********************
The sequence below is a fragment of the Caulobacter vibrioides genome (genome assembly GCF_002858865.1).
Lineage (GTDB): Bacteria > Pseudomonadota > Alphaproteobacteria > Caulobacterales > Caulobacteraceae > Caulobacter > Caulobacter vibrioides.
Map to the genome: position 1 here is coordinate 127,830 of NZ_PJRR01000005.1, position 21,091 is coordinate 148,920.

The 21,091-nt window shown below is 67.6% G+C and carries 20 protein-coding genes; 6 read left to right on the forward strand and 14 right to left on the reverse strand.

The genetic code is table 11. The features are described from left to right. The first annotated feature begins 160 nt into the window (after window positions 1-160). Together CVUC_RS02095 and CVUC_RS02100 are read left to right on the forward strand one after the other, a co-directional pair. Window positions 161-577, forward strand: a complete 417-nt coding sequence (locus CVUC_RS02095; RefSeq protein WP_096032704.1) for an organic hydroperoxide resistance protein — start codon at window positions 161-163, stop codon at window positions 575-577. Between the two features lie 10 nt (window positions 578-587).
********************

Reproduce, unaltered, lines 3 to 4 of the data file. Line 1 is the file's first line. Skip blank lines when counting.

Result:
Map to the genome: position 1 here is coordinate 127,830 of NZ_PJRR01000005.1, position 21,091 is coordinate 148,920.

The 21,091-nt window shown below is 67.6% G+C and carries 20 protein-coding genes; 6 read left to right on the forward strand and 14 right to left on the reverse strand.